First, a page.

A pair of operations and follow-up chemotherapy put me on the road to surviving testicular cancer, but I wasn’t home free. The third in a four-part series on Paul Arco's memories of testicular cancer.

 

A pair of operations and follow-up chemotherapy put me on the road to surviving testicular cancer, but I wasn’t home free.

My cancerous right testicle was a memory, but a softball-sized mass in my abdominal cavity hadn’t been affected by the chemo and it had to come out. When doctors in Rockford could do no more, we decided to continue treatment at Indiana University Hospital in Indianapolis, where doctors were confident they could perform the needed surgery.

In April 2008, I met with oncologist Dr. Stephen Williams and urology/oncology surgeon Dr. Richard Foster. We would opt for a Retroperitoneal Lymph Node Dissection, a procedure to remove abdominal lymph nodes to treat testicular cancer, as well as establish its exact stage and type.

My surgery was set for June 5. I couldn’t sleep the night before.

Four hours after going to bed, I got up to write a letter to my son, Sam. I was petrified that I wouldn’t make it through.

The note was brief, telling him how proud I was to be his father and that I would always be there for him.

Had I told him enough? Well, it was enough for now.

An hour later, I was walking from the hotel to the hospital through a tunnel joining the buildings.

I felt like I was walking to my execution.

Pre-op was a flurry of inserting an IV, administering a relaxant and a blood draw. My wife, Shauna; my brother, Al; and my father-in-law, Shaun Yunk, were with me while the anesthesiologist explained what he would use during the procedure. They wheeled me to the operating room about 6:30 a.m.

I woke up after the three-hour surgery to an 11 ½-inch incision from my breast bone down past my belly button. Dr. Foster removed more than 20 lymph nodes from my abdomen along with the mass.

Good news. The cancer had not spread to my lymph nodes and the mass was not malignant.

Despite excruciating pain piercing my midsection and tubes sticking out from every part of my body, the nurses had me sitting in a chair the next day. Two days later, holding onto Shauna’s arm, I managed to gingerly walk up and down the hallway.

The next day, I was discharged.

But the good news of the operation was tempered a month later.

We were back in Indianapolis for what was supposed to be a quick follow up appointment with Drs. Williams and Foster.

It was July 10, and I woke up in the hotel room light-headed and sweating profusely. On the walk to the hospital, a weird sensation — like a rush of water cascading over my chest — came over me and I buckled onto the concrete parking lot.

Shauna cried for help. Sam watched helplessly.

A security guard came running over with a wheelchair and hurried me into the hospital’s emergency room.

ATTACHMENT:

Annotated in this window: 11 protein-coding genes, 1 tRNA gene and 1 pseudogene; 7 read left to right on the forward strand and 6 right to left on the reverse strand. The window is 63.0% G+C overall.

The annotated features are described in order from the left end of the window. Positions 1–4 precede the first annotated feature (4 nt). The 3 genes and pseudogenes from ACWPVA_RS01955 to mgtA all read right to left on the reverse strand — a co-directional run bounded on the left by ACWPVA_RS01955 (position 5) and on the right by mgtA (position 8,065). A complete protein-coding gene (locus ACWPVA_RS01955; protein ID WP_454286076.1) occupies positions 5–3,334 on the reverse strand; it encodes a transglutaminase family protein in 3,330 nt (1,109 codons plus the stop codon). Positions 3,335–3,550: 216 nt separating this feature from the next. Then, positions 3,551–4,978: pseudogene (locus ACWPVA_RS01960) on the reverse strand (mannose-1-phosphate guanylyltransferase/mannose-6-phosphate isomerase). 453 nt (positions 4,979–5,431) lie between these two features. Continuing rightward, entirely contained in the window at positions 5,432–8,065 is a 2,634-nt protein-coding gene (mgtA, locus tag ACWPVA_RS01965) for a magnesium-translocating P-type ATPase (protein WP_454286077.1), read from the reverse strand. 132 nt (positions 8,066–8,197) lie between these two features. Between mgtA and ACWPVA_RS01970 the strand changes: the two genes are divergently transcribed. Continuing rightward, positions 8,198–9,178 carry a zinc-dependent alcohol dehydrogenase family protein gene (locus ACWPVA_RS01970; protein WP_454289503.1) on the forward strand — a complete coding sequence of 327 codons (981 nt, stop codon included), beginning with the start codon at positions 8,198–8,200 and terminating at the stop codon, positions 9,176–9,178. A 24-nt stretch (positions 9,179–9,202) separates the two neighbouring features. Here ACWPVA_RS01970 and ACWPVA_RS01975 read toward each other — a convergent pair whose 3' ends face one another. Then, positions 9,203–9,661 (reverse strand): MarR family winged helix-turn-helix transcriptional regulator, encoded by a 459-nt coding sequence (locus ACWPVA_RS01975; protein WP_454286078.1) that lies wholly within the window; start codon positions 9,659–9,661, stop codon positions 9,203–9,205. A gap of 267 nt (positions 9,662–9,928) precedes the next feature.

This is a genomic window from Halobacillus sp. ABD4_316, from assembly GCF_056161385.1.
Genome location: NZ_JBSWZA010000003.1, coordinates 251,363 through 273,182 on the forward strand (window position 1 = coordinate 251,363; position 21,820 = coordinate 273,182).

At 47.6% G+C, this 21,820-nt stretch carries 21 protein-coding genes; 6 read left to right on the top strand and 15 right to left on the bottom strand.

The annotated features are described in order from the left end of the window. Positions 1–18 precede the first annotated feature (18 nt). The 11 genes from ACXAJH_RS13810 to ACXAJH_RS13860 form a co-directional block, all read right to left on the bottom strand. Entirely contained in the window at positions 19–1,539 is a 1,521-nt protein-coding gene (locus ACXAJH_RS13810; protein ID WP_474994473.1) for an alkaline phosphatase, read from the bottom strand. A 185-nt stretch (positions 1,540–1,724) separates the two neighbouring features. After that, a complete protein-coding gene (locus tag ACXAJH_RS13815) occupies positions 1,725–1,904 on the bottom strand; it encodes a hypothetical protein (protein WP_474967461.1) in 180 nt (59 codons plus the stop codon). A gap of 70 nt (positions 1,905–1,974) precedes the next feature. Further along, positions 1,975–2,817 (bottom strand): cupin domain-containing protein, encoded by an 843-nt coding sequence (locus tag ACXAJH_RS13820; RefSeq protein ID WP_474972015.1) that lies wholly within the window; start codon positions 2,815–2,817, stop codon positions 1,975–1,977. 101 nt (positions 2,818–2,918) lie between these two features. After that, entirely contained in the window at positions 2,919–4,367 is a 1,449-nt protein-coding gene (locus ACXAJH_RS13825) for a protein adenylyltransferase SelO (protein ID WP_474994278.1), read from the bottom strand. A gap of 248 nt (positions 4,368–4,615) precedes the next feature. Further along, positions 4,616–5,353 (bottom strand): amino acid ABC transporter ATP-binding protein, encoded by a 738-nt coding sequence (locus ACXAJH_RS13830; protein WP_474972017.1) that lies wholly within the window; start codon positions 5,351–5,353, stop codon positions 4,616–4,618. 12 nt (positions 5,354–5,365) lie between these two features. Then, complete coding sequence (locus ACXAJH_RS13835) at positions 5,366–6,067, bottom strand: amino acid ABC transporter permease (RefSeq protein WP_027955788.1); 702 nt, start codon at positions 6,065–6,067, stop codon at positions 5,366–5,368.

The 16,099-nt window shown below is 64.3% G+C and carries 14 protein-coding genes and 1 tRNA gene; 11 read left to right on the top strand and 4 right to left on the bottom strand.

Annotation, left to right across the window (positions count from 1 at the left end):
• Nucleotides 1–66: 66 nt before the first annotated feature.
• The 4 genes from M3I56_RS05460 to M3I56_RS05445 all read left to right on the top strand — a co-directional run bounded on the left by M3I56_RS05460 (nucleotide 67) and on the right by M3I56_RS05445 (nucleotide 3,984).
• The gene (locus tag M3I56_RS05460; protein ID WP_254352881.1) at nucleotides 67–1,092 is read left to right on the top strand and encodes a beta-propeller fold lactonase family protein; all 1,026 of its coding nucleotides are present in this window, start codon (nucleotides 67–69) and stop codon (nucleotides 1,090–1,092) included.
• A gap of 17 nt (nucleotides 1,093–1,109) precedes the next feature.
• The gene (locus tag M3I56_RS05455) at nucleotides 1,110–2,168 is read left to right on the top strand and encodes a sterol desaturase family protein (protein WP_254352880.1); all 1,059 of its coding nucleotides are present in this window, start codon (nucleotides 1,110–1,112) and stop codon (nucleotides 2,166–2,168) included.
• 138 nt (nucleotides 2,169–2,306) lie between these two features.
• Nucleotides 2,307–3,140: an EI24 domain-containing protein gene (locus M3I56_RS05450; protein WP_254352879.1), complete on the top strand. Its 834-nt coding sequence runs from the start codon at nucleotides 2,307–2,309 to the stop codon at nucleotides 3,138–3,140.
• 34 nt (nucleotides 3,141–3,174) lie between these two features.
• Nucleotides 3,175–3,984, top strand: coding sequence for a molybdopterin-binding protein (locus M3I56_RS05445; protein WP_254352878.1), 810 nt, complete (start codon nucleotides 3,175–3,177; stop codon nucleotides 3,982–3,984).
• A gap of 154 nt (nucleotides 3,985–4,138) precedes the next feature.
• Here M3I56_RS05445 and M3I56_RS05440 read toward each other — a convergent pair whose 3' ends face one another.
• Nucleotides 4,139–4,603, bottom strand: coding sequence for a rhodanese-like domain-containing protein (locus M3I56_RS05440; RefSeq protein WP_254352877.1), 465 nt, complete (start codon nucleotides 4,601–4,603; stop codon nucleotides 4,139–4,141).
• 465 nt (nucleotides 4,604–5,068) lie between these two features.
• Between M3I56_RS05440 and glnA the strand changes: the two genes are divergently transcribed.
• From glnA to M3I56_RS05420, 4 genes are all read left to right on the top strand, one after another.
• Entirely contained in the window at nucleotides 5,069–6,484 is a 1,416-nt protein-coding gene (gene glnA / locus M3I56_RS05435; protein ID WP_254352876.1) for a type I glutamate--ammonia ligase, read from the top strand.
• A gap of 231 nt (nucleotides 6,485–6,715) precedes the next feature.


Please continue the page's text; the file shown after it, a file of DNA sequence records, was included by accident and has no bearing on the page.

After a battery of tests, doctors determined that I had suffered a large pulmonary embolism in my left lung. Later, they discovered two more blood clots in my left leg.

“If you hadn’t been in the parking lot, you might not have made it,” a critical care physician told us.

I had just dodged a serious bullet.

This wasn’t getting better, I thought as tears flowed down my cheeks and Sam patted my leg in the emergency room. It was getting worse. And I couldn’t do anything to stop it.  

That night, doctors inserted a filter in my chest to prevent future clots from reaching my lungs, heart or brain. I spent six days in the hospital.

My stay felt more like six weeks. Team after team of doctors came to examine me all hours of the day. IU is a teaching hospital, after all.

They scheduled numerous tests to determine the extent of the damage caused by the blood clot. As scared as I was, I still managed to maintain my sense of humor. I am claustrophobic, which doesn’t help during an MRI. The first song I heard during the procedure contained the words, “get me outta here.” I think it was a Smashing Pumpkins tune. I had to laugh.

Still, I was miserable. I was more than 300 miles from home and from Sam, who went back to Belvidere to stay with relatives. Fortunately, I had Shauna and other family and friends who made the long trip to be with me.

To complicate matters, since my major surgery on June 5, I had suffered a complication called a lymphocele, a cyst filled with lymph fluid in my abdomen. The football-sized cyst was putting pressure on my kidney. And the embolism, doctors said, was a likely complication from the lymphocele.

My health issues kept getting more complex by the day.

Said one of the physicians at Indiana University Hospital: “In all my years, I’ve never seen a case like yours.”

Tomorrow: Through pain, fear and sadness, family grows stronger

Paul Anthony Arco, 41, works full-time for the Rockford Park District as the Annual Fund Director. He has been a part-time writer for the Rockford Register Star for nearly 20 years, writing about high school sports, as well as arts and entertainment. He can be reached at paularco@aol.com.

About this series

Paul Anthony Arco was diagnosed with Stage 2 testicular cancer in January 2008 and began fighting the first illness of his life. Several operations and three rounds of chemotherapy later, his cancer is in remission and he decided to tell the story in hopes of raising awareness about the disease. This is the third installment in his four-part story.   Part 2: Chemo becomes 'a second full-time job'

Part 1: Pain in side beginning of fight with cancer